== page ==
Investors overseeing about $1.1 trillion have been cutting exposure to the world’s riskiest corporate debt as rates grind too low to compensate for potential risks.
Even after a selloff last week amid rising tensions between the U.S. and North Korea, a Bloomberg Barclays index of global junk bonds still yields 5.3%, 100 basis points below the average for the past five years.
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High-yield corporate debt has been one of the biggest beneficiaries of central stimulus, which has compressed spreads in better-quality bonds, forcing investors to seek returns elsewhere. The danger now is that higher Federal Reserve interest rates and the European Central Bank tapering will reverse the trend.
Here’s the list of money managers who have recently cut holdings of junk debt:
JPMorgan Asset Management
AUM: $17 billion (for Absolute Return & Opportunistic Fixed-Income team)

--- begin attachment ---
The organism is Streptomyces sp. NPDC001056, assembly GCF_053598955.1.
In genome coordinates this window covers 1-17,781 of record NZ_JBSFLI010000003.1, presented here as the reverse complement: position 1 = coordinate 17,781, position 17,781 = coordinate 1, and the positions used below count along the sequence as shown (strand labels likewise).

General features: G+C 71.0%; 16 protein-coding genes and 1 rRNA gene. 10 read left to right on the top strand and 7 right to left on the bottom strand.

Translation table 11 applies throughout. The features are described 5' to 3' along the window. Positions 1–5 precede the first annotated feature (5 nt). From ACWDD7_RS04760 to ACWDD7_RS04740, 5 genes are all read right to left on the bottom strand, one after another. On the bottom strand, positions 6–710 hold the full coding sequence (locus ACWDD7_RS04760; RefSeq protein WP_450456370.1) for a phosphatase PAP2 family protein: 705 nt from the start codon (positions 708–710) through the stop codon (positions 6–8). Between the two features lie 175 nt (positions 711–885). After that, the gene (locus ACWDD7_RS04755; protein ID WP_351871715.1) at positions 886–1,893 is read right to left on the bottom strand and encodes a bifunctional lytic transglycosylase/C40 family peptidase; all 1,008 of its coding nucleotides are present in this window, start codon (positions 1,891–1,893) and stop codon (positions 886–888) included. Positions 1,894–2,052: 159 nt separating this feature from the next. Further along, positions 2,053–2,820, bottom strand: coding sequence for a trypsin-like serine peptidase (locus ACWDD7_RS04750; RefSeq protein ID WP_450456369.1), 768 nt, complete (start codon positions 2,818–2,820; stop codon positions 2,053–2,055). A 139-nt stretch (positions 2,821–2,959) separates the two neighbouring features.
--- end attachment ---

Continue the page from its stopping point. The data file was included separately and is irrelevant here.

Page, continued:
In early July told Bloomberg they have cut holdings of junk debt to about 40% from more than half. “We are more likely to decrease risk rather than increase risk due to valuations,” New York-based portfolio manager Daniel Goldberg said.
DoubleLine Capital LP
AUM: about $110 billion
Jeffrey Gundlach, co-founder and chief executive officer, said in an interview published Aug. 8 he’s reducing holdings in junk bonds and emerging-market debt and investing more in higher-quality credits with less sensitivity to rising interest rates. European high-yield bonds have hit “wack-o season,” Gundlach said in a tweet last week.